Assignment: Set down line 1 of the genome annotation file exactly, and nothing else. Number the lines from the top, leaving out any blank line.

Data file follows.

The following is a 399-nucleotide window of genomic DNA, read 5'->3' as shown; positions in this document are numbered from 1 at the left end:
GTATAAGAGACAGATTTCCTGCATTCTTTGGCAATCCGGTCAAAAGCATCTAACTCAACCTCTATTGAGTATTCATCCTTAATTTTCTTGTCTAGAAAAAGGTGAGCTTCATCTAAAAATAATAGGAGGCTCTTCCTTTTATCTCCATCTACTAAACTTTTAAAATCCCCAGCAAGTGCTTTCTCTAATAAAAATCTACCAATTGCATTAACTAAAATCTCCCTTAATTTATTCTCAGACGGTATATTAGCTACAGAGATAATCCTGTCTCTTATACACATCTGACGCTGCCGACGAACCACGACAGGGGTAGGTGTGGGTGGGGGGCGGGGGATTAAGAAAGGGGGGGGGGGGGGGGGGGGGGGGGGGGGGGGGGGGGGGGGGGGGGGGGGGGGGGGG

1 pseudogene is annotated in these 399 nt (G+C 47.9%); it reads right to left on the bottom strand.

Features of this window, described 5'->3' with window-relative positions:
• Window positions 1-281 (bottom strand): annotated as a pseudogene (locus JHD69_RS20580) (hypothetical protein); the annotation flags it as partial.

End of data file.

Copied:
The following is a 399-nucleotide window of genomic DNA, read 5'->3' as shown; positions in this document are numbered from 1 at the left end: